The project was implemented by the Barcelona City Council together with five delivery partners. Because of the project’s nature as both a public policy intervention and evaluation, almost all partners were involved in evaluation to some extent:
- The Catalan Institute of Public Policy Evaluation (Ivalua) conducted:
- the quantitative impact evaluation;
- the quantitative economic evaluation.
- The Young Foundation carried out the ethnographic study.
- The Institute of Governance and Public Policies of the Autonomous University of Barcelona (IGOP) conducted:
- the analysis of the deployment and effects of the community participation policy;
- the study on the implementation process and governance of the project.
- The Institute of Environmental Science and Technology of the Autonomous University of Barcelona (ICTA) was involved in evaluating the determinants of subjective wellbeing among participants.
- The Institut Internacional per l'Acció Noviolenta (Novact) was in charge of carrying out the evaluation of the implementation of the Real Economy Currency (REC).
The project partners represented different professions and areas of expertise, which provided access to diverse knowledge and enabled synergies.
“I think that the mix between university or researchers from the sociological field et cetera mixed with civil servants, with people in the field, collaborating, it was very interesting because the knowledge that we have developed is very different than if we have put the focus only in one part – the academic part or the policy part.”
(Source: B-MINCOME project hearing)
In particular, B-MINCOME benefited from strong expertise in research methodologies. The project’s access to extensive quantitative expertise allowed it to function both as a public policy intervention and an experiment, enabling strong causal inferences in relation to the intervention’s effectiveness and impact. The B-MINCOME evaluation also represented a complex effort to involve actors beyond project partners (see more under ‘Horizontal issues’).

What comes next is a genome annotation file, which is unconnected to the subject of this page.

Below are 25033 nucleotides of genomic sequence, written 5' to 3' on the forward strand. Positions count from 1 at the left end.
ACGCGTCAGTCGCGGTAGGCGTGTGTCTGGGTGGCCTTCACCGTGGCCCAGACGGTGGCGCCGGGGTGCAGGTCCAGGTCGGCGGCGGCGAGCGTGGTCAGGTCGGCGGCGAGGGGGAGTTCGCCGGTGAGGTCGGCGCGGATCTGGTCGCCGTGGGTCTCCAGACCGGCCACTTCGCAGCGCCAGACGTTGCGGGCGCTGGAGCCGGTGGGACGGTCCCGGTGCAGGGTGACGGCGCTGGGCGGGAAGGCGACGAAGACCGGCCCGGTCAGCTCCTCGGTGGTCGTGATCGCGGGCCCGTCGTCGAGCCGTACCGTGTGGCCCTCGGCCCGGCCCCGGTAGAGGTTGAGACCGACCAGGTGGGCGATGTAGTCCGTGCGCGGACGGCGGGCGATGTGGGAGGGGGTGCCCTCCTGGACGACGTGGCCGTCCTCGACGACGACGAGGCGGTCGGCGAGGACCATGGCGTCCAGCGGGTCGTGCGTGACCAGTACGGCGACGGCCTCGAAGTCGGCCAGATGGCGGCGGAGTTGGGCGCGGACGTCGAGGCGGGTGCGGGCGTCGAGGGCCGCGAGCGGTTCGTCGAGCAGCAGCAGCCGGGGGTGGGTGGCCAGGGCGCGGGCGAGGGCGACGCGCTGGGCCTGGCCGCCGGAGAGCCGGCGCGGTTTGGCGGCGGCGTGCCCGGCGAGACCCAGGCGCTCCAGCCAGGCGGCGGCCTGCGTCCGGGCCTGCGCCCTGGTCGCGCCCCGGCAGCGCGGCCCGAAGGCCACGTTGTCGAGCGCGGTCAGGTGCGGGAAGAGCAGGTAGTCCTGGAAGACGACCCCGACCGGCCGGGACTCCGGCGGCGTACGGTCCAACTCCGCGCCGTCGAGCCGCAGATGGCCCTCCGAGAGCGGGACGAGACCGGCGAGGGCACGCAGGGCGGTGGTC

Co-creation and close cooperation between all project partners were key for the evaluation. The dual nature of the project made it particularly important to find a common design and mutual understanding from the start. Since both public policies and experiments face important limitations, the partners needed to be aware of and account for them during design and implementation. As the evaluators noticed, the partners had to compromise on various ideas (such as the need for eligibility criteria, which were mandatory in the implementation of public policy and inevitably influenced the shape of the respondent sample for the experiment) to get to their end goal and to be at least comfortable with what they were trying to achieve.
“So, from the very start of the project, there were these challenges and they had to be solved through co-creation […] Because, of course, we will only be able to evaluate whatever the City Council will design. And to evaluate in a rigorous way, it should be co-created such that they took into consideration the evaluation point of view and we took into consideration what they wanted to do. We didn’t want to answer questions that were not being asked in the first place." (Source: B-MINCOME project hearing)
B-MINCOME secured substantial resources within the project budget for evaluation, although evaluators noted during the hearing that resources still posed some challenges. The counterfactual experimental design chosen as one of the approaches involved a large research effort. Over 1,400 households were surveyed repeatedly (approximately 1.000 treatment households and over 400 control households, in three waves). While the counterfactual evaluation is often more costly than other approaches, in B-MINCOME it was further supplemented with an ethnographic study and other qualitative evaluations pertaining to different elements of the intervention. Additional funds were also mobilised for integrating all research results. These came from the municipal budget independently of UIA financing.